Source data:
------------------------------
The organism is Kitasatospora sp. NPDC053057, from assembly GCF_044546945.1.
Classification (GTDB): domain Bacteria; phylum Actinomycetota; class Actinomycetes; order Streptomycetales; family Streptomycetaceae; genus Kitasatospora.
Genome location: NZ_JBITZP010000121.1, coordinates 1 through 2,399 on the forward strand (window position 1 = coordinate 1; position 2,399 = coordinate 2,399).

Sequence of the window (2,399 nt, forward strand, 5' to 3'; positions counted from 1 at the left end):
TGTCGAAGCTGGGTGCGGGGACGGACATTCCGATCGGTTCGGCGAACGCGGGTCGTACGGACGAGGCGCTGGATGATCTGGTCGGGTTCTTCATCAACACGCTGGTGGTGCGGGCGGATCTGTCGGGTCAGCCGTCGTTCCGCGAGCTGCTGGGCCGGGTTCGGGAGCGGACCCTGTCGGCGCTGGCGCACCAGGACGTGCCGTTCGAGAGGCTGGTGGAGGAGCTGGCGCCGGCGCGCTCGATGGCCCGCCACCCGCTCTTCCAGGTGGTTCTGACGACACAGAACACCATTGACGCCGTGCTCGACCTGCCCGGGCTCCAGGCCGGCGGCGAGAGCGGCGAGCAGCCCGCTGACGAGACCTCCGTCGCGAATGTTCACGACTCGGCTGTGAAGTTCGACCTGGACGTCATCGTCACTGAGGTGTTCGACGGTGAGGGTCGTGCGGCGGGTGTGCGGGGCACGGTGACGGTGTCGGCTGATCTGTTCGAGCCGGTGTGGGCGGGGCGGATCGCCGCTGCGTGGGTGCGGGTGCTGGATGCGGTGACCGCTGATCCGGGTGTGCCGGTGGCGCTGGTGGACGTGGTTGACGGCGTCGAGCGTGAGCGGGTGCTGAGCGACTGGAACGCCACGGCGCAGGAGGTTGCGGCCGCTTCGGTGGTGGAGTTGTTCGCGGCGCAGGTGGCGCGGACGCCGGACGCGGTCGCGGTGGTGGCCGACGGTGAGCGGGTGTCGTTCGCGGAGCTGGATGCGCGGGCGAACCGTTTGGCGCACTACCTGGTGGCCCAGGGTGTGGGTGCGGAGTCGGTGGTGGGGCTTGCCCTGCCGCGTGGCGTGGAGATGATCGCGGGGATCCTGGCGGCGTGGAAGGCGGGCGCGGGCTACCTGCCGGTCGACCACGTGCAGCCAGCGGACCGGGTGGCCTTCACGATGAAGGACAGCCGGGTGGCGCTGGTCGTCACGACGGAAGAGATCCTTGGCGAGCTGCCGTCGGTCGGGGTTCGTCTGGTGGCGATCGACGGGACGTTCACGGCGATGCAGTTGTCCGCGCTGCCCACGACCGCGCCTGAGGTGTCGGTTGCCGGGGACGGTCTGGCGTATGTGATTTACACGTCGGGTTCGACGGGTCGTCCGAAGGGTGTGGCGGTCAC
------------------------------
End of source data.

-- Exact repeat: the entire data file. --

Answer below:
The organism is Kitasatospora sp. NPDC053057, from assembly GCF_044546945.1.
Classification (GTDB): domain Bacteria; phylum Actinomycetota; class Actinomycetes; order Streptomycetales; family Streptomycetaceae; genus Kitasatospora.
Genome location: NZ_JBITZP010000121.1, coordinates 1 through 2,399 on the forward strand (window position 1 = coordinate 1; position 2,399 = coordinate 2,399).

Sequence of the window (2,399 nt, forward strand, 5' to 3'; positions counted from 1 at the left end):
TGTCGAAGCTGGGTGCGGGGACGGACATTCCGATCGGTTCGGCGAACGCGGGTCGTACGGACGAGGCGCTGGATGATCTGGTCGGGTTCTTCATCAACACGCTGGTGGTGCGGGCGGATCTGTCGGGTCAGCCGTCGTTCCGCGAGCTGCTGGGCCGGGTTCGGGAGCGGACCCTGTCGGCGCTGGCGCACCAGGACGTGCCGTTCGAGAGGCTGGTGGAGGAGCTGGCGCCGGCGCGCTCGATGGCCCGCCACCCGCTCTTCCAGGTGGTTCTGACGACACAGAACACCATTGACGCCGTGCTCGACCTGCCCGGGCTCCAGGCCGGCGGCGAGAGCGGCGAGCAGCCCGCTGACGAGACCTCCGTCGCGAATGTTCACGACTCGGCTGTGAAGTTCGACCTGGACGTCATCGTCACTGAGGTGTTCGACGGTGAGGGTCGTGCGGCGGGTGTGCGGGGCACGGTGACGGTGTCGGCTGATCTGTTCGAGCCGGTGTGGGCGGGGCGGATCGCCGCTGCGTGGGTGCGGGTGCTGGATGCGGTGACCGCTGATCCGGGTGTGCCGGTGGCGCTGGTGGACGTGGTTGACGGCGTCGAGCGTGAGCGGGTGCTGAGCGACTGGAACGCCACGGCGCAGGAGGTTGCGGCCGCTTCGGTGGTGGAGTTGTTCGCGGCGCAGGTGGCGCGGACGCCGGACGCGGTCGCGGTGGTGGCCGACGGTGAGCGGGTGTCGTTCGCGGAGCTGGATGCGCGGGCGAACCGTTTGGCGCACTACCTGGTGGCCCAGGGTGTGGGTGCGGAGTCGGTGGTGGGGCTTGCCCTGCCGCGTGGCGTGGAGATGATCGCGGGGATCCTGGCGGCGTGGAAGGCGGGCGCGGGCTACCTGCCGGTCGACCACGTGCAGCCAGCGGACCGGGTGGCCTTCACGATGAAGGACAGCCGGGTGGCGCTGGTCGTCACGACGGAAGAGATCCTTGGCGAGCTGCCGTCGGTCGGGGTTCGTCTGGTGGCGATCGACGGGACGTTCACGGCGATGCAGTTGTCCGCGCTGCCCACGACCGCGCCTGAGGTGTCGGTTGCCGGGGACGGTCTGGCGTATGTGATTTACACGTCGGGTTCGACGGGTCGTCCGAAGGGTGTGGCGGTCAC